GDP: purchasing power parity – $183.9 billion (1996 est.)

GDP – real growth rate: 4.9% (1996 est.)

GDP – per capita: purchasing power parity – $2,900 (1996 est.)

GDP – composition by sector:
agriculture: 16%
industry : 34%
services: 50% (1995 est.)

Inflation rate – consumer price index: 7.3% (1996)

Labor force:
total: 17.4 million (1996 est.)
by occupation: agriculture 40%, services, including government 38%, industry 22% (1990 est.)

Unemployment rate: 9.4% (FY95/96 official estimate)

revenues: $17.4 billion
expenditures: $18.8 billion, including capital expenditures of $3.5 billion (FY95/96)

Industries: textiles, food processing, tourism, chemicals, petroleum, construction, cement, metals

Industrial production growth rate: NA%

Electricity – capacity: 13.04 million kW (1994)

Electricity – production: 47.89 billion kWh (1994)

Electricity – consumption per capita: 723 kWh (1995 est.)

Agriculture – products: cotton, rice, corn, wheat, beans, fruits, vegetables; cattle, water buffalo, sheep, goats; annual fish catch about 140,000 metric tons

total value : $4.6 billion (f.o.b., FY95/96 est.)
commodities: crude oil and petroleum products, cotton yarn, raw cotton, textiles, metal products, chemicals
partners: EU, US, Japan

total value: $13.8 billion (c.i.f., FY95/96 est.)
commodities: machinery and equipment, foods, fertilizers, wood products, durable consumer goods, capital goods
partners: US, EU, Japan

Debt – external: $31 billion (yearend 1996 est.)

Economic aid:
recipient: ODA, $1.713 billion (1993)

Currency: 1 Egyptian pound (£E) = 100 piasters

Exchange rates: Egyptian pounds (£E) per US$1 – 3.4 (November 1994), 3.369 (November 1993), 3.345 (November 1992); market rate – 3.3900 (January 1997), 3.3880 (1996), 3.3900 (1995), 3.3910 (1994), 3.3718 (1993), 3.3386 (1992)

Fiscal year: 1 July – 30 June


Telephones: 2.2 million (1993)

Telephone system: large system by Third World standards but inadequate for present requirements and undergoing extensive upgrading
domestic: principal centers at Alexandria, Cairo, Al Mansurah, Ismailia, Suez, and Tanta are connected by coaxial cable and microwave radio relay
international: satellite earth stations – 2 Intelsat (Atlantic Ocean and Indian Ocean), 1 Arabsat, and 1 Inmarsat; 5 coaxial submarine cables; tropospheric scatter to Sudan; microwave radio relay to Israel; participant in Medarabtel

Radio broadcast stations: AM 39, FM 6, shortwave 0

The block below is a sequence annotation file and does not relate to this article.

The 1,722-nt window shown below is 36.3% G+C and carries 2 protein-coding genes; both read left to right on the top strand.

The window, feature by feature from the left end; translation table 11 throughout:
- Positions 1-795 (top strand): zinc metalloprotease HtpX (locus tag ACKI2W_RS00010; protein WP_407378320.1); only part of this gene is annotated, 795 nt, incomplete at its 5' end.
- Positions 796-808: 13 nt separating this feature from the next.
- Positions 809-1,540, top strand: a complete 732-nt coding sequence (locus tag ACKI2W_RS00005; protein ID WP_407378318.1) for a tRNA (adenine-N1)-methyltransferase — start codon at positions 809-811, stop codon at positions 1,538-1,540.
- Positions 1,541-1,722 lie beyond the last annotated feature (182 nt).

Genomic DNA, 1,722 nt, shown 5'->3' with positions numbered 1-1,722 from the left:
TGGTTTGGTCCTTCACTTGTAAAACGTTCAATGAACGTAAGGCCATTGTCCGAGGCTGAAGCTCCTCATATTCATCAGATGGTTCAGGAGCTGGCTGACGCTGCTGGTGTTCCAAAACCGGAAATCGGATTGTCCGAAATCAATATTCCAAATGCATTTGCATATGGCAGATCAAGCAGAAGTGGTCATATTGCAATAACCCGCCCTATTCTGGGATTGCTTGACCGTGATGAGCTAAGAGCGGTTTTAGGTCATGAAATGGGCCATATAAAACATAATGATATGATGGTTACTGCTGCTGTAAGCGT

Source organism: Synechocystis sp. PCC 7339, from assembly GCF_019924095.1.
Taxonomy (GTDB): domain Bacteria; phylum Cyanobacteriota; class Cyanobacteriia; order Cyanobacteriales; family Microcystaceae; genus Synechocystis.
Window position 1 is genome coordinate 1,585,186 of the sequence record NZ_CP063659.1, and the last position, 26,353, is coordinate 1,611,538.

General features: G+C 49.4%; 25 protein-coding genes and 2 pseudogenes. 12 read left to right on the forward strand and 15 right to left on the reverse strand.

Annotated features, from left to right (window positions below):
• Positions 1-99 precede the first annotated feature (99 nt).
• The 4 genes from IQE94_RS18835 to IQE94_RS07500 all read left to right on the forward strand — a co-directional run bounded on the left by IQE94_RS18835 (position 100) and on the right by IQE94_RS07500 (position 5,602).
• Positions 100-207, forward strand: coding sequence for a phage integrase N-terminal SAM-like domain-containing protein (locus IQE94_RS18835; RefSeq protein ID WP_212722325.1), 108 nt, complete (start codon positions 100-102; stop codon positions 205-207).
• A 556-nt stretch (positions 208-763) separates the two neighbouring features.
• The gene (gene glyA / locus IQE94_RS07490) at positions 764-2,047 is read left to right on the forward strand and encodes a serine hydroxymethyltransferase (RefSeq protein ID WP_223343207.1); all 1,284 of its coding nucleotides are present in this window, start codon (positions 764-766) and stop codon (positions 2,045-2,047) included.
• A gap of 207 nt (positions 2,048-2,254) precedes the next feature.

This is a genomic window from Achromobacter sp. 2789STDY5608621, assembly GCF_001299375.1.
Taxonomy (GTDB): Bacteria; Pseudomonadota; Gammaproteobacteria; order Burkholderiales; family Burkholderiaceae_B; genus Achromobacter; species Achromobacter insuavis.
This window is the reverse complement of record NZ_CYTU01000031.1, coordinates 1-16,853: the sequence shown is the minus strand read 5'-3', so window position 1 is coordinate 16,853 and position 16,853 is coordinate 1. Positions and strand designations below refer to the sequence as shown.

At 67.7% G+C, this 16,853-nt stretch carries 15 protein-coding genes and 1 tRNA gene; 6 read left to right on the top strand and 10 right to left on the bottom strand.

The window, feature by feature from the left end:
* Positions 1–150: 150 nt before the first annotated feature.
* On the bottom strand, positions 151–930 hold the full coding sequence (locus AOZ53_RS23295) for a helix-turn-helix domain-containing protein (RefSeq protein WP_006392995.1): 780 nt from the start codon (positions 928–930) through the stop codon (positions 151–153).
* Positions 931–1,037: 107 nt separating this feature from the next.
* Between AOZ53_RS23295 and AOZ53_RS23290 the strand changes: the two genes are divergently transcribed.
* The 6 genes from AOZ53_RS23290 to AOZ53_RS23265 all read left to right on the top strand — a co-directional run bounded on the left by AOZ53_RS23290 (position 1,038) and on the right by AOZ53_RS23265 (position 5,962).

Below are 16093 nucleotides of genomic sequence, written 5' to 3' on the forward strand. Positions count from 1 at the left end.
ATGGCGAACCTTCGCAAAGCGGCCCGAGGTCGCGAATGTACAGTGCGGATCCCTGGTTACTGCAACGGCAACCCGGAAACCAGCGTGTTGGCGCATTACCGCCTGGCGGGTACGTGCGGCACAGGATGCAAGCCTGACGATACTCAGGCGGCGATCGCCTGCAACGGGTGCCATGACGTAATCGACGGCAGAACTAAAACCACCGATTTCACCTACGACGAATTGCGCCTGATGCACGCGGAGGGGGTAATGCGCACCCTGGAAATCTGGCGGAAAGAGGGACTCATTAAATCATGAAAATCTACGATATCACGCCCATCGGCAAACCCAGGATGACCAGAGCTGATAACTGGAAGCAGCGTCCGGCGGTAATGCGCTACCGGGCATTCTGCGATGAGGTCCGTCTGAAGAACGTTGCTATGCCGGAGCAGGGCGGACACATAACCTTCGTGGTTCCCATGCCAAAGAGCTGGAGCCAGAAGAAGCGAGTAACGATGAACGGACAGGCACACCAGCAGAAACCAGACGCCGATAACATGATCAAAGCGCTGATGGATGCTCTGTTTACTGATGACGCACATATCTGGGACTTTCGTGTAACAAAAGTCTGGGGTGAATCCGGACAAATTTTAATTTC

Radios: NA

Television broadcast stations: 41

Televisions: 5 million (1993 est.)


total: 4,751 km
standard gauge: 4,751 km 1,435-m gauge (42 km electrified; 951 km double track)

total: 50,000 km
paved: 15,000 km
unpaved : 35,000 km (1990 est.)

Waterways: 3,500 km (including the Nile, Lake Nasser, Alexandria-Cairo Waterway, and numerous smaller canals in the delta); Suez Canal, 193.5 km long (including approaches), used by oceangoing vessels drawing up to 16.1 m of water

Pipelines: crude oil 1,171 km; petroleum products 596 km; natural gas 460 km

Ports and harbors: Alexandria, Al Ghardaqah, Aswan, Asyut, Bur Safajah, Damietta, Marsa Matruh, Port Said, Suez

Merchant marine:
total: 156 ships (1,000 GRT or over) totaling 1,151,960 GRT/1,771,863 DWT
ships by type: bulk 21, cargo 65, liquefied gas tanker 1, oil tanker 14, passenger 35, refrigerated cargo 1, roll-on/roll-off cargo 16, short-sea passenger 3 (1996 est.)

Airports: 81 (1996 est.)

Airports – with paved runways:
total: 73
over 3,047 m: 11
2,438 to 3,047 m : 34
1,524 to 2,437 m: 16
914 to 1,523 m: 2
under 914 m: 10 (1996 est.)

Airports – with unpaved runways:
total : 8
2,438 to 3,047 m: 2
1,524 to 2,437 m: 2
914 to 1,523 m: 4 (1996 est.)

Heliports: 2 (1996 est.)


Military branches: Army, Navy, Air Force, Air Defense Command

Military manpower – military age: 20 years of age

Military manpower – availability:
males age 15-49: 16,942,953 (1997 est.)

Military manpower – fit for military service:
males: 10,987,037 (1997 est.)

Military manpower – reaching military age annually:
males: 672,197 (1997 est.)

Military expenditures – dollar figure: $3.28 billion (FY95/96)

Military expenditures – percent of GDP: 8.2% (FY95/96)

Transnational Issues

Disputes – international: administrative boundary with Sudan does not coincide with international boundary creating the “Hala’ib Triangle,” a barren area of 20,580 sq km

Illicit drugs: a transit point for Southwest Asian and Southeast Asian heroin and opium moving to Europe and the US; popular transit stop for Nigerian couriers; large domestic consumption of hashish from Lebanon and Syria